Who would have thought that something seemingly so simple as a bouldering mat could be the cause of so much debate? Barely a week seems to pass without some apparently bewildered individual popping up on an internet forum to seek guidance in the confusing world of the crash pad. Although for the vast majority of mats the concept is straight forward: a couple of layers of foam, a fabric outer, and some rucksack straps, as is so often the case the devil is in the detail. Small things such as the design of the buckles, or the positioning of the straps can make the difference between a pad being a pleasure to use, or if done badly the source of niggling frustration. I purchased my Highball pad 2.5 years ago; my magpie tendencies must have been attracted by its large size and cheerful yellow appearance. Since then on average I’ve used the pad 2 or 3 times a week, which I reckon probably works out at about 50p per use. Hopefully the foam’s still got a few more months life left in it yet, so overall I’d say it’s been an excellent investment.
Design and Construction
The Highball is a classic hinged pad; for those who prefer a wrap-around ‘taco’ design there’s also the DMM Dyno, which is the Highball’s sister pad. With some hinged pads the join between the two sheets of foam can lead to a soft strip down the middle of the pad if the foam doesn’t fit the cover closely enough. Thankfully the Highball is a quality product and the foam has remained a very tight fit within the cover, so I‘ve never found this to be an issue. The foam itself is in 3 sheets, with a thick slab of low density open cell foam sandwiched between 2 sheets of high density closed cell foam. The idea behind the high density lower sheet is that the load is spread more evenly if the pad highball1.jpgis placed on uneven ground: in practice it’s hard to say for sure whether this set up is more effective than the standard 2 layers of foam, but with a total foam depth of 10.5cm the Highball certainly provides a soft landing and lives up to its name. Now it’s well known amongst regular boulderers that some of the big brands in climbing gear use really low quality foam in their pads – whilst this may save the manufacturer a few quid it does nothing for the climber who is soon left with a soft and useless pad. Fortunately DMM have not gone down this sneaky cost cutting road and the foam is of a high grade – squeezing it does not produce a tell-tale popping noise for instance! It is noticeable however that even when new the pad is quite soft; fortunately the foam seems to hold its bounce really well and has softened up surprisingly little, even after 2.5 years of use in my case. The choice of fabric is similarly robust: the 1000d Ballistic Cordura comprising the base is suitably bombproof. As the name suggests this fabric was developed for use in military body-armour and has withstood the sharp rocky landings at classic Lakes venues such as the Lad Stones and Carrock Fell with impunity. The landing surface, although taking far less stick than the base, is still constructed of 1000d Cordura. Likewise this is still totally intact and has even maintained its original cheerful yellow colour. The stitching and build quality are hard to fault; some stitching has come undone on the closure flaps, but this is only cosmetic and after so much use this is the kind of wear and tear that you would expect to receive with any product of this nature. The rounded corners are certainly a good feature of the Highball, as the large holes in the square corners of our Alpkit Phud pad will certainly attest to! The closure straps are easily long enough to allow a rucksack to be carried inside the pad and the fabric flaps should stop your stuff from dropping out of the bottom.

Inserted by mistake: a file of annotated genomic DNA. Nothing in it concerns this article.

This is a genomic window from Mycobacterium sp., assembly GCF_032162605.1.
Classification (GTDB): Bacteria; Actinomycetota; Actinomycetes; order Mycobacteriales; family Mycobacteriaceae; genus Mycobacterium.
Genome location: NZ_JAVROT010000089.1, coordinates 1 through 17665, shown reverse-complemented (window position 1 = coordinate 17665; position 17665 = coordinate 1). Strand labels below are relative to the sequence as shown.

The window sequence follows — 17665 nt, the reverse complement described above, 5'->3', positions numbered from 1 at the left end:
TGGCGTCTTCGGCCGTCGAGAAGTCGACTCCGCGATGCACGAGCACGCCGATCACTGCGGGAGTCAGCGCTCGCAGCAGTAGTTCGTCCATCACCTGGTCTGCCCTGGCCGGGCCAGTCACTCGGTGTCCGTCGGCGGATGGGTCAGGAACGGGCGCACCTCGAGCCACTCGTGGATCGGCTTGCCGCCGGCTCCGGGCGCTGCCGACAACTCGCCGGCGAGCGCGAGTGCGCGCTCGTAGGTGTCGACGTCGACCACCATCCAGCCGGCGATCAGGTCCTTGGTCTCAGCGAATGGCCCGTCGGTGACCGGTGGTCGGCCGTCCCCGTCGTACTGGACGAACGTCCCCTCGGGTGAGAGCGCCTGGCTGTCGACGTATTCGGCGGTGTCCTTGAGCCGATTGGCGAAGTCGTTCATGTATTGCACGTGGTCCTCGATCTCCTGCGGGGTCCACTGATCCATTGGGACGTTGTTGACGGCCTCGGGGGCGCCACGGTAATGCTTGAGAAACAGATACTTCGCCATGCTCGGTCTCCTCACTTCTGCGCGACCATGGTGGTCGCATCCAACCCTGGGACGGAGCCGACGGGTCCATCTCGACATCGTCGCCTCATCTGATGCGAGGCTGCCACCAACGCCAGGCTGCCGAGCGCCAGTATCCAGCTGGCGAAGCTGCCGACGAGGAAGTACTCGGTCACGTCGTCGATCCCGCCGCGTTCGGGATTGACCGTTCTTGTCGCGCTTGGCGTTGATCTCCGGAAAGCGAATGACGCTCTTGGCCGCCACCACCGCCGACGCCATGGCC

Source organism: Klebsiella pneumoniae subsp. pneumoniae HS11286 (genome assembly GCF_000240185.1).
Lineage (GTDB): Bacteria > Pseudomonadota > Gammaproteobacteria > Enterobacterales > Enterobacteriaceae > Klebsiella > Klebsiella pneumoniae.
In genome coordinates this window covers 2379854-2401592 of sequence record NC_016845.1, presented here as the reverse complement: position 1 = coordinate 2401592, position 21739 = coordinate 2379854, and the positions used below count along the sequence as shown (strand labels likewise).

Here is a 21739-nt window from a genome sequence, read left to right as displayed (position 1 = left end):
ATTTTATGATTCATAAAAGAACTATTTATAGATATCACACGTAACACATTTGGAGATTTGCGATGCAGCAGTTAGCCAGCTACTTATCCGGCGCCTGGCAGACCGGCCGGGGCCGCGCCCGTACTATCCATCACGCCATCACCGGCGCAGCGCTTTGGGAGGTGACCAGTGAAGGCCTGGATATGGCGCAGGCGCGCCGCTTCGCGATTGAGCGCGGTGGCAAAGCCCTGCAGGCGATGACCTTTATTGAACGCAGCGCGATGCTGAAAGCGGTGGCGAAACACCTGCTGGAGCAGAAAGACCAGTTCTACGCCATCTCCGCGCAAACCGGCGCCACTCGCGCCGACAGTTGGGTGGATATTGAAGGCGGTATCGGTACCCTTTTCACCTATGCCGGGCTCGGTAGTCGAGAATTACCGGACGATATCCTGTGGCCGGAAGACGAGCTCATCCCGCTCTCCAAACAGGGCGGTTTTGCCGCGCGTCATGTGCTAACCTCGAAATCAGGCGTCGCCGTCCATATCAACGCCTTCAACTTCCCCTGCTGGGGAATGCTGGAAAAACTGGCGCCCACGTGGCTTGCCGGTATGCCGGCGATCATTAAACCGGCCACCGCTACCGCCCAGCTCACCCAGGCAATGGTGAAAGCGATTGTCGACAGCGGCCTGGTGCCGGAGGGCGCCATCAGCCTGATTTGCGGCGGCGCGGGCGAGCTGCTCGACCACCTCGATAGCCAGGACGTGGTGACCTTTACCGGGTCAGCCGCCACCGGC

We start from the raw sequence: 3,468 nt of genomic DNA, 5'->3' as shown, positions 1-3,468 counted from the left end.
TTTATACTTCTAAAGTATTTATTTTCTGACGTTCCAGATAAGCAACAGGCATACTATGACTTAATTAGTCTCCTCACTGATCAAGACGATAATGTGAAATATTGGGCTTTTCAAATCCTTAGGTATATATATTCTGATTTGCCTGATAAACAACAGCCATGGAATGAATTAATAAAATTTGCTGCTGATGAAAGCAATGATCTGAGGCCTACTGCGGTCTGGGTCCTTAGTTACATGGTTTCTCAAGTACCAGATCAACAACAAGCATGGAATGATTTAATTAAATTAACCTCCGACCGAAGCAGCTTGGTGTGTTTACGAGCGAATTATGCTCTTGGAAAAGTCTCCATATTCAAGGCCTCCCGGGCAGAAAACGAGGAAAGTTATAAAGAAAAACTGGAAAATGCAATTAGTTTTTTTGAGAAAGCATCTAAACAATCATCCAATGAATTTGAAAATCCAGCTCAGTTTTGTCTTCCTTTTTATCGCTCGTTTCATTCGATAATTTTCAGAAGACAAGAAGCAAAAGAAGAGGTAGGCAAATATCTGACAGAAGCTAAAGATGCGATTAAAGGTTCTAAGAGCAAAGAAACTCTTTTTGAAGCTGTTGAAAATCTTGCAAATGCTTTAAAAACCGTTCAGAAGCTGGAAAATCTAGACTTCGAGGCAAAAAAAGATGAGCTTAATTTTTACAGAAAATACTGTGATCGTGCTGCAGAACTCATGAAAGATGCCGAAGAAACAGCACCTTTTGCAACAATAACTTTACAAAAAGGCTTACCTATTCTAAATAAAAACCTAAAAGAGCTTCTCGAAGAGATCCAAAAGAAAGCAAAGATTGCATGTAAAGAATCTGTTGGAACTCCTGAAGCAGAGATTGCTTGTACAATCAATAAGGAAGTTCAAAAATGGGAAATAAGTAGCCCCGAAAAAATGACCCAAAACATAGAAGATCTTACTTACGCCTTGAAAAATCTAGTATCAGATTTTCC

It’s certainly the sign of a good product when you have to rack your brains for a while to come up with any bad points. One complaint that springs to mind comes from my short legged girlfriend rather than I; this is that the shoulder straps are set quite high up on the pad. Although this is not a problem for myself, she finds the bottom of the pad bangs against the back of her knees whilst walking, as well as making it difficult to scramble over boulders and the like. Therefore boulderers under 5’4” who enjoy visiting blocs with long walk-ins should probably try before they buy – the Wild Country Big Air pad for instance has the straps set lower down. Personally I think the pad would benefit from slightly higher density foam, and maybe only 2 sheets rather than 3 to reduce weight and bulk, although at 5.4kg the Highball is not overly heavy compared to similar sized alternatives anyhow.
If you’re looking to invest a bit of money in a very well made hinged pad then you won’t go far wrong with the Highball. For my money this is the perfect size for a bouldering mat – small enough to be used for circuit bouldering and yet big enough to cover a good area of ground when going for highball numbers. When my current highball goes to the great boulder field in the sky I’ll certainly be buying another, and I guess you can’t getter a better recommendation than that.